If you want to be a fair-minded sceptic, you should avoid the very common tactic of choosing a side on a debate that pertains to some technical issue with the primary motivation of avoiding the force of theistic arguments and then proceeding to claim that the chosen side is obviously and uncontroversially right.

Jonathan West said...

Haecceitas
I've described why I think Swinburne's use of Bayes' theorem is inappropriate - briefly in my previous comment and in much more detail in my blog. If you think I am wrong, then you will be extremely welcome to leave a comment on my blog explaining what mistakes I have made in the line of reasoning which led me to that conclusion. If I am wrong, then I would like nothing more than to have my mistake pointed out to me so that I can cease being wrong. However, simply making an appeal to authority is not going to be good enough for the purpose.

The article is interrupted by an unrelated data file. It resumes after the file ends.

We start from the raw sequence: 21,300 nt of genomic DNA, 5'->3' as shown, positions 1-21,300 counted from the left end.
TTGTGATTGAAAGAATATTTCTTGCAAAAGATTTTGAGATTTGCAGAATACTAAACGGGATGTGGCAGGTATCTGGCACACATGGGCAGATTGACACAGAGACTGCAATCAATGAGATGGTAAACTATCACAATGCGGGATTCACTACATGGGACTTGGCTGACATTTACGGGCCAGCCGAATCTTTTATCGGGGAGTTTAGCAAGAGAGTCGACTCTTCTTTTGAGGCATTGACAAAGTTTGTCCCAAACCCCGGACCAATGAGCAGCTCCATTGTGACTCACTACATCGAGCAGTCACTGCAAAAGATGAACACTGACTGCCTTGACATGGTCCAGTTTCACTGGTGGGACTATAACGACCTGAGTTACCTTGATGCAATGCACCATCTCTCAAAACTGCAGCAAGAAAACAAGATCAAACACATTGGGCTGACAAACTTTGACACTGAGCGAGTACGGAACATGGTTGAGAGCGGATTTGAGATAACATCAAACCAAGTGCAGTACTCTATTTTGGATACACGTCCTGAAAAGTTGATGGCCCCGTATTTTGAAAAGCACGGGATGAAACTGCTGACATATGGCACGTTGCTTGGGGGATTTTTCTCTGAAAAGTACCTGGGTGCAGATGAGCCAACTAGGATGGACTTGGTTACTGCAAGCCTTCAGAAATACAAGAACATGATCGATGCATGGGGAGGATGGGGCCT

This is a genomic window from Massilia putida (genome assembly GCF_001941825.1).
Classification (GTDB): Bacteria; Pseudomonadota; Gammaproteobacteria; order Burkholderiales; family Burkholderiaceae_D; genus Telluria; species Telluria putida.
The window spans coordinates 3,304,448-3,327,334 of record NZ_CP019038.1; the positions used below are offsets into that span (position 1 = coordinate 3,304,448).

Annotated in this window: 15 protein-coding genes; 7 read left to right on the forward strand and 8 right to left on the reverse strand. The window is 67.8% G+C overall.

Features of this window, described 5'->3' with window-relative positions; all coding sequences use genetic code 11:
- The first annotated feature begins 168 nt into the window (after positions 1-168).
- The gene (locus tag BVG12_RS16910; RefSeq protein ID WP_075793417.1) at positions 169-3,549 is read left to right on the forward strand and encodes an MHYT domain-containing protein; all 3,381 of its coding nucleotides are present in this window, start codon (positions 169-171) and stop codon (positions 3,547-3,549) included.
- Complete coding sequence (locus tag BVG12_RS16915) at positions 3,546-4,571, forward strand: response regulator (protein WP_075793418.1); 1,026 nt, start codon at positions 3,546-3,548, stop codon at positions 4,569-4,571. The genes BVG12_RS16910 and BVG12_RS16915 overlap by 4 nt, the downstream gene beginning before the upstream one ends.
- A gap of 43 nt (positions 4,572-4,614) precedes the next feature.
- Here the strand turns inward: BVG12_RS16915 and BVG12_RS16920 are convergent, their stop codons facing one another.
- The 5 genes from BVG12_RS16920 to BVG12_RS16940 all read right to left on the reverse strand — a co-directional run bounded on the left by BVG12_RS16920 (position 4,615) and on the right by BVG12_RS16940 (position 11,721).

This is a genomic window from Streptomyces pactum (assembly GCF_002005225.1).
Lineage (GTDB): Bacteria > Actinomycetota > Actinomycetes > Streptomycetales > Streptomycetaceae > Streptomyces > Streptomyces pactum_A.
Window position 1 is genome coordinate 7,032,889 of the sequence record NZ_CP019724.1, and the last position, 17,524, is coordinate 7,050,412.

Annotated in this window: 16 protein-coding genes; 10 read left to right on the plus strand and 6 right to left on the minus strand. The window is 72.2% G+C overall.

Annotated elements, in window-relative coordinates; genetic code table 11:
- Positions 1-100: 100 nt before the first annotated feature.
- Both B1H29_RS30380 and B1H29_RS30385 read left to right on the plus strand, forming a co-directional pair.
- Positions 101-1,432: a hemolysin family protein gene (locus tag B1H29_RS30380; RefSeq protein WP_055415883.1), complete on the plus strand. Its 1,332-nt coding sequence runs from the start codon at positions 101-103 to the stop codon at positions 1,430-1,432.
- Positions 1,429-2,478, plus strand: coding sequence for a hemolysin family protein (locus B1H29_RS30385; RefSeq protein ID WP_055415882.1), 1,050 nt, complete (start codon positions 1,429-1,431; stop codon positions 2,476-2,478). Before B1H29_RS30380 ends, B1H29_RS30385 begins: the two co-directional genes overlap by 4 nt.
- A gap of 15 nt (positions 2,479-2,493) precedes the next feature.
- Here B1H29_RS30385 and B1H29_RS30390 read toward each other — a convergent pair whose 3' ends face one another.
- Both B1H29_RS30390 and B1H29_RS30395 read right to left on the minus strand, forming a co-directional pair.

If Swinburne had been arguing against the existence of God making the same inappropriate use of statistical theory, I would have criticised him in exactly the same terms.

I could rewrite Swinburne's book just changing a number here or there and conclude that the balance of probability is strongly against God's existence. However such an exercise would be just as invalid as Swinburne's original. Made-up numbers remain made up no matter which conclusion they are chosen to point to.

A badly-formed argument helps nobody who is actually interested in the truth.

Jonathan West said...

Haecceitas
By the way, I was very much struck by the irony of a situation in which you accuse me of "choosing a side on a debate that pertains to some technical issue with the primary motivation of avoiding the force of theistic arguments" in a comment on a blog on apologetics!